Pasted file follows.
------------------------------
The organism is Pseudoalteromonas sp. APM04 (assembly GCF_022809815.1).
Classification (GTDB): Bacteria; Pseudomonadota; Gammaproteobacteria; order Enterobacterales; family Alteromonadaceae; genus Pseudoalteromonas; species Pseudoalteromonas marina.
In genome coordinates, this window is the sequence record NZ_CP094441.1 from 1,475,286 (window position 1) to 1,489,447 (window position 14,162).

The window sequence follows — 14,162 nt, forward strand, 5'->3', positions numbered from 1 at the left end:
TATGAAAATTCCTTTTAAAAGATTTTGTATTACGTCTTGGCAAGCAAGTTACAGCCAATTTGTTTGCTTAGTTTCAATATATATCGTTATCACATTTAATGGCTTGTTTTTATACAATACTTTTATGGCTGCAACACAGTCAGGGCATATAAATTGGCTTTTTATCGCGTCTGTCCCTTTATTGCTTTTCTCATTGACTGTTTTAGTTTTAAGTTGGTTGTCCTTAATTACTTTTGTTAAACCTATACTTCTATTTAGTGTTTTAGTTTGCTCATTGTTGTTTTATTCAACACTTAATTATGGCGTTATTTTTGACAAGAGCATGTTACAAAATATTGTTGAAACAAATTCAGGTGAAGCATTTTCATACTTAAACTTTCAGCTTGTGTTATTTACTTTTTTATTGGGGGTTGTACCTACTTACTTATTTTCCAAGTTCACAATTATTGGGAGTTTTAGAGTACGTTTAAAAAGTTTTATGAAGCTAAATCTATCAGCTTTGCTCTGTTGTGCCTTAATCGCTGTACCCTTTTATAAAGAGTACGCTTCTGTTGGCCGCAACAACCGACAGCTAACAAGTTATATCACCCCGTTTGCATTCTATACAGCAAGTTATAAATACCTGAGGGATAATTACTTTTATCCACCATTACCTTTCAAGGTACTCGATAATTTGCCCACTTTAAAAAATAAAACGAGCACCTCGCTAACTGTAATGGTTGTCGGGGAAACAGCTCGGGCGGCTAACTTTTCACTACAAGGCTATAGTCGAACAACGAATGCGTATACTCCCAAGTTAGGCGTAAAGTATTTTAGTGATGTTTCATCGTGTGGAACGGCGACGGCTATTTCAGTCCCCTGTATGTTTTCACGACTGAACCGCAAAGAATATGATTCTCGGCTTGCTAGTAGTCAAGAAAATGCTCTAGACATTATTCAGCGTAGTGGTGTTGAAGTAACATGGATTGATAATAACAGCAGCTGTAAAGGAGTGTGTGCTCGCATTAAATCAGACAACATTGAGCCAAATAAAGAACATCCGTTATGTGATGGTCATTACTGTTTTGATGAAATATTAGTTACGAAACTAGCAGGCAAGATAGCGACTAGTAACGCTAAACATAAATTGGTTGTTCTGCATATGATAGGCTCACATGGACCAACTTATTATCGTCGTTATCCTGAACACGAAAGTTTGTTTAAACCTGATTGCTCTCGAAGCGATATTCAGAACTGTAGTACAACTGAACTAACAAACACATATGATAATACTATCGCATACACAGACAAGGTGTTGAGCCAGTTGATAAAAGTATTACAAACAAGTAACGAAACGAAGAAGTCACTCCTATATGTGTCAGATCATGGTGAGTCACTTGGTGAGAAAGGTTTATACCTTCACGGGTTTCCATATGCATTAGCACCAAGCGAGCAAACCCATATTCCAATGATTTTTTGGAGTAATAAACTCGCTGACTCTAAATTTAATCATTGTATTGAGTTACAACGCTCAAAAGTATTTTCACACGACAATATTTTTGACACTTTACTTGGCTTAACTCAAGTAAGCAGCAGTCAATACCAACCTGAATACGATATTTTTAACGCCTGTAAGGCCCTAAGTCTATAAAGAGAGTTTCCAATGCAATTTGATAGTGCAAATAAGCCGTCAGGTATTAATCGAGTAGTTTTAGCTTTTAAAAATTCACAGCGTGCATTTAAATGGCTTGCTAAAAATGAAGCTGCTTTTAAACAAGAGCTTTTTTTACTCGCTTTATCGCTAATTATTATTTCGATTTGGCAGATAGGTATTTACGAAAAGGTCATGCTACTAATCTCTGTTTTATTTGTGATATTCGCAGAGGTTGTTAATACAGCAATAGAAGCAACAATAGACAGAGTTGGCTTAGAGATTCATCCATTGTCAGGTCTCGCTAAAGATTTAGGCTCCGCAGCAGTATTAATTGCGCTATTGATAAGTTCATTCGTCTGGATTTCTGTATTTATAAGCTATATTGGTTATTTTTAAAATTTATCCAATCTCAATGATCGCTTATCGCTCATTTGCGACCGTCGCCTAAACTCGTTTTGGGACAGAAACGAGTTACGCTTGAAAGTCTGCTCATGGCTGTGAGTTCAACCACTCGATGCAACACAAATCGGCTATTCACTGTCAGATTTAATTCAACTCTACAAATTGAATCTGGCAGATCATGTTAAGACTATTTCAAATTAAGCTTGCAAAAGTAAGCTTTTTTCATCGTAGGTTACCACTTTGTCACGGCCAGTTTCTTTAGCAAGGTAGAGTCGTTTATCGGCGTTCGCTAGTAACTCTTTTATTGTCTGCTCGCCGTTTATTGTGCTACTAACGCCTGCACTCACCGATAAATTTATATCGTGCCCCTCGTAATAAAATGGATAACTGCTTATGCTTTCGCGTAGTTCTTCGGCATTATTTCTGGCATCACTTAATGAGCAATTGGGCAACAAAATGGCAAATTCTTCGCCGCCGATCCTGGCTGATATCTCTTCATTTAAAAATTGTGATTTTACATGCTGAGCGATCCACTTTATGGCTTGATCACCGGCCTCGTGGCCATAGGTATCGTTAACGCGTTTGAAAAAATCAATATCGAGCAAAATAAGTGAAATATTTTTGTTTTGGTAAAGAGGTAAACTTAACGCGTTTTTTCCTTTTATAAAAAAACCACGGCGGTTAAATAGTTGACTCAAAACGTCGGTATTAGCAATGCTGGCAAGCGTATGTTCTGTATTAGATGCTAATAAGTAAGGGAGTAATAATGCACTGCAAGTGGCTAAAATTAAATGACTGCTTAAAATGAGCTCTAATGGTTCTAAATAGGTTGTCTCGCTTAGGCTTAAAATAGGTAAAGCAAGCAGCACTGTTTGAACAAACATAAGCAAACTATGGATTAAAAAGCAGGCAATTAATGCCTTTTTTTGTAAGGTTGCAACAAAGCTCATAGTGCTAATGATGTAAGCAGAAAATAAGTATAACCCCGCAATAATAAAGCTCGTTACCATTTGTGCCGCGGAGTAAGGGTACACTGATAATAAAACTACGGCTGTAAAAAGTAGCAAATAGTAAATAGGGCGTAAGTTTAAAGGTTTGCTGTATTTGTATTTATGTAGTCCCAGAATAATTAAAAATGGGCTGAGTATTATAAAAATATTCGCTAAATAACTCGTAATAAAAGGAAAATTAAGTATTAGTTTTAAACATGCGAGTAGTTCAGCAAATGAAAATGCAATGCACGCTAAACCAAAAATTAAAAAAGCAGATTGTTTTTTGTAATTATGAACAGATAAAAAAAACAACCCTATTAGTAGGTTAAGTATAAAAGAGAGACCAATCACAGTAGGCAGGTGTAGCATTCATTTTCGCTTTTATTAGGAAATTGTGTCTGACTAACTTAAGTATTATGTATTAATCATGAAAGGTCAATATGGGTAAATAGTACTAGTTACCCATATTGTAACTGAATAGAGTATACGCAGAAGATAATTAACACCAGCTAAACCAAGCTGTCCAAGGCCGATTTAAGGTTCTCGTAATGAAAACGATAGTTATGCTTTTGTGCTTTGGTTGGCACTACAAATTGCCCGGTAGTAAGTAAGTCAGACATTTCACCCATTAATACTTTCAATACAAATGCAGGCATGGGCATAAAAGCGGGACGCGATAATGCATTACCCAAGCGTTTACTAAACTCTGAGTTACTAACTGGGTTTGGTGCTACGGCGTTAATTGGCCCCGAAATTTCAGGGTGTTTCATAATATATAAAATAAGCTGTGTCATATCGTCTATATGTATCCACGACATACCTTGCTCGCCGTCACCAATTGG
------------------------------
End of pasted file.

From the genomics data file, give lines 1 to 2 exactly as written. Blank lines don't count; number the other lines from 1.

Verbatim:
The organism is Pseudoalteromonas sp. APM04 (assembly GCF_022809815.1).
Classification (GTDB): Bacteria; Pseudomonadota; Gammaproteobacteria; order Enterobacterales; family Alteromonadaceae; genus Pseudoalteromonas; species Pseudoalteromonas marina.